Monday Moments with President Bergman: May 6, 2019

Gustavus President Rebecca M. Bergman shares her thoughts with College employees each week.
Posted on May 6th, 2019 by

President Rebecca M. Bergman

Last Wednesday, our community had the privilege of hosting Pulitzer Prize-winning author and New York Times columnist Thomas Friedman for our annual MAYDAY! Peace Conference.

For me, the live interview was a shining example of the power of civic dialogue and engagement and the pitfalls that await us if we fail to exercise critical thinking. Though Friedman’s opinions can be controversial and he, like all of us, has been wrong at times, his message of pluralism and hopeful but pragmatic approach to problem solving was both inspiring and eye opening.

As a young man, Friedman recognized that in order to cover the world, he needed to see it and live it if he wanted to approach issues accurately and thoughtfully. As we strive to show our students the diversity of the world so we can prepare them to act on the great challenges of our time, it was affirming that he pointed out that his reporting is informed by traveling and listening to people.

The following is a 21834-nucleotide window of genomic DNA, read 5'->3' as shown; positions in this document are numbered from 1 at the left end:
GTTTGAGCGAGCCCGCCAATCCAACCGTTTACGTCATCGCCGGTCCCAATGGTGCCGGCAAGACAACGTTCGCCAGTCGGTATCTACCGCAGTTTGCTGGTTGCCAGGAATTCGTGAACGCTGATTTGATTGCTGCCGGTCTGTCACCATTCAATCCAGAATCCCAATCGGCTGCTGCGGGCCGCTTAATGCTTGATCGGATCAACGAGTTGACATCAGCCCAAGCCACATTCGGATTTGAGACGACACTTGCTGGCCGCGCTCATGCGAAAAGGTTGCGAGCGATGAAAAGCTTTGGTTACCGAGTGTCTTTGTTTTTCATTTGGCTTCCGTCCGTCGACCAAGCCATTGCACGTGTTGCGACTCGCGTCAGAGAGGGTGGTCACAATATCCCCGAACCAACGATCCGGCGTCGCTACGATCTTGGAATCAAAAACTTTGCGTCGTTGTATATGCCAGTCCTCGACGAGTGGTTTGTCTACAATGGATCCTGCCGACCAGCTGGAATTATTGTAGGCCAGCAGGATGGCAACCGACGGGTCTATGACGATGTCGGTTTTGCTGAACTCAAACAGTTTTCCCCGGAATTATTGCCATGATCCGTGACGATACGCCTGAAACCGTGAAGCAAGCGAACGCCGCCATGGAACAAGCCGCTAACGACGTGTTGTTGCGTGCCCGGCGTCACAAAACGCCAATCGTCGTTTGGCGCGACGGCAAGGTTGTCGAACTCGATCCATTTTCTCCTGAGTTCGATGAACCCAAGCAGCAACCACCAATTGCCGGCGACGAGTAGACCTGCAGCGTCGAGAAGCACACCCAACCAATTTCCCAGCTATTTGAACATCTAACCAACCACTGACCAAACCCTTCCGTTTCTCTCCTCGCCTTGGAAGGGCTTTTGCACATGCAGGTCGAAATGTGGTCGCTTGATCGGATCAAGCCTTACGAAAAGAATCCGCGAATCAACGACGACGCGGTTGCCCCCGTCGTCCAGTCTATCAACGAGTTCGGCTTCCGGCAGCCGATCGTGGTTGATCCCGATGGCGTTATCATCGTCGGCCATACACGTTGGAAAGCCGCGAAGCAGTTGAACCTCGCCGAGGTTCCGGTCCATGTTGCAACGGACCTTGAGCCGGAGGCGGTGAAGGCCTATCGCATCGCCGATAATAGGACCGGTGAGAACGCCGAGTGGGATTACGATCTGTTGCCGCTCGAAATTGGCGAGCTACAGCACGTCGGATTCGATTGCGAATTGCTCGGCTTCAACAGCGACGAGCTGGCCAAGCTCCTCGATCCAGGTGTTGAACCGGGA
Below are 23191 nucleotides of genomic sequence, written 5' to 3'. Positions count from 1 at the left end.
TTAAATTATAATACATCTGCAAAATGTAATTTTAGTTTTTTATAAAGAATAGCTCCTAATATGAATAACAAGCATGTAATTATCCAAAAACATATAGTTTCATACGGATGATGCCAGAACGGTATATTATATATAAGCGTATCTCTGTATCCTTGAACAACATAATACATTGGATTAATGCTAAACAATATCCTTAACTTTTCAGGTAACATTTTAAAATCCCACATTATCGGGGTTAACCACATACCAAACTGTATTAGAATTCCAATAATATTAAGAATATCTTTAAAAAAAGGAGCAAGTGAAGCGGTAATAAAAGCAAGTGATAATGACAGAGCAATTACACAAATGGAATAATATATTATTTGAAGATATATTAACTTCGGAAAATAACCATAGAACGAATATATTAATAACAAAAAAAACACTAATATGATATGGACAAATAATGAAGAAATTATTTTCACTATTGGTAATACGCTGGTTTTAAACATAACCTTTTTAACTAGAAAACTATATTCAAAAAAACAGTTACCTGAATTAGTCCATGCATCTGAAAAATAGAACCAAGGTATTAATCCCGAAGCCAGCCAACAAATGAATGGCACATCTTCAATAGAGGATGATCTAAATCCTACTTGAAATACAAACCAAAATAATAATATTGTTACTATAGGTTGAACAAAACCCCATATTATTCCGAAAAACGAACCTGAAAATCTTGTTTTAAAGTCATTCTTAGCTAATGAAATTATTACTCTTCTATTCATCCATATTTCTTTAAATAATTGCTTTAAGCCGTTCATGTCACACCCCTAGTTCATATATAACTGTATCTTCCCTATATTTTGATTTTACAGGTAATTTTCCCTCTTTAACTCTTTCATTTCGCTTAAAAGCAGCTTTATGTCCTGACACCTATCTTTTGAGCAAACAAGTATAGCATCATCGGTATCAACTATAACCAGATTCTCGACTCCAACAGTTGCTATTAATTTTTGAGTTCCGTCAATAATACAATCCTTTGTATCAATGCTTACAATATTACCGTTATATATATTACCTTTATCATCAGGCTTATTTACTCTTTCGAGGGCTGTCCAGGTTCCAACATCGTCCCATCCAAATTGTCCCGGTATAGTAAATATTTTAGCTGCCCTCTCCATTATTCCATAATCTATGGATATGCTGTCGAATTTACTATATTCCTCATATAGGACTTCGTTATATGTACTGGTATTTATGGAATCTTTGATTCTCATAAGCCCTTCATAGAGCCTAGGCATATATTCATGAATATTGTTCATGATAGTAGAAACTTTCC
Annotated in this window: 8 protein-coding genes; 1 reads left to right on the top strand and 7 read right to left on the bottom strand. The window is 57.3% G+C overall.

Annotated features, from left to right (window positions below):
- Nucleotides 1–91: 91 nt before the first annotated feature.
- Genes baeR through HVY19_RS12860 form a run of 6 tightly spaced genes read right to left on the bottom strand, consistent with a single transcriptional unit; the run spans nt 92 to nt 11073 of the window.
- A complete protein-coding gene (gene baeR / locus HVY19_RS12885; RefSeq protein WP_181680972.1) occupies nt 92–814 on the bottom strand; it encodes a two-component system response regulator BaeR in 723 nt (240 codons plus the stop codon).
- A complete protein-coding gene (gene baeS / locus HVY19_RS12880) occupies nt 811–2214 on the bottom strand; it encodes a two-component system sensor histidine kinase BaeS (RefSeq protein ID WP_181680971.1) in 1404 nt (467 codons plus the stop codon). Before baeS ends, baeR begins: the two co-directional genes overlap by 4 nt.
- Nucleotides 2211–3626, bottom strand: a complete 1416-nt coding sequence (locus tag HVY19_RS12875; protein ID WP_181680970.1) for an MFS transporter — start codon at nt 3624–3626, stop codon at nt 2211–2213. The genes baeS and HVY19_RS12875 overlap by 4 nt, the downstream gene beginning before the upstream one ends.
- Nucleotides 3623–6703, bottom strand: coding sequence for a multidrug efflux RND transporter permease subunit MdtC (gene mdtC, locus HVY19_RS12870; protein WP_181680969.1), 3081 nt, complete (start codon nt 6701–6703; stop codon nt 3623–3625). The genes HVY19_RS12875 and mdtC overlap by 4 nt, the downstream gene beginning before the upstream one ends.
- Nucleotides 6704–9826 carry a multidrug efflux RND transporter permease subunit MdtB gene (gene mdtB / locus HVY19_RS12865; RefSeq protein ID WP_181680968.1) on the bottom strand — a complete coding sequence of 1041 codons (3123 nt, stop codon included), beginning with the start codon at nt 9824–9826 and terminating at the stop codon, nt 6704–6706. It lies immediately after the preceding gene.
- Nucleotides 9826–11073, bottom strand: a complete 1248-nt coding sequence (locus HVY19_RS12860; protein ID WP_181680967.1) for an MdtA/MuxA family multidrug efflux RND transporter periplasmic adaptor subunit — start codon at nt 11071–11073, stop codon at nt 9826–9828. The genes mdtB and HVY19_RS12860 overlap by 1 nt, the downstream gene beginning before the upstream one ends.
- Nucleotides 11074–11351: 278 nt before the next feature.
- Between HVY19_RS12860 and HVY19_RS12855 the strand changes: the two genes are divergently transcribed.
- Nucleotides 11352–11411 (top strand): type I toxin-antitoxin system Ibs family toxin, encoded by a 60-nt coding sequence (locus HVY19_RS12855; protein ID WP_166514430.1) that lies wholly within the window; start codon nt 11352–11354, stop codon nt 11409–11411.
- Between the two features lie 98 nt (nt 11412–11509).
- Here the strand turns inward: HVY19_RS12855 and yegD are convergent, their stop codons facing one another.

At lunch, Friedman spoke of the importance of mentoring, explaining that Gustavus alumna Mim Sponberg Kagol ’67 had a tremendous impact as his English teacher at St. Louis Park High School.

Mentorship is a powerful relational gift that we share with our students as we equip them to take on the world. At Gustavus, we encourage peace. We are not afraid of difficult conversations. We look at all sides of an issue. We seek the facts. And we act to make the world a better place.

Toward the end of his remarks, Friedman shared a quote that resonated with me. “I grew up in a real community. We built a civic culture where people of different faiths and politics came together to make a good community,” he said.

This week, think about how you can impact our students as they become the next generation of compassionate and informed leaders. I want us to continue to set a foundation where graduates will look back on their time here and say, “I grew up in a real community.” And when they take on the great challenges of our time, I want them to bring their rigorous, caring, bold Gustavus experiences with them.


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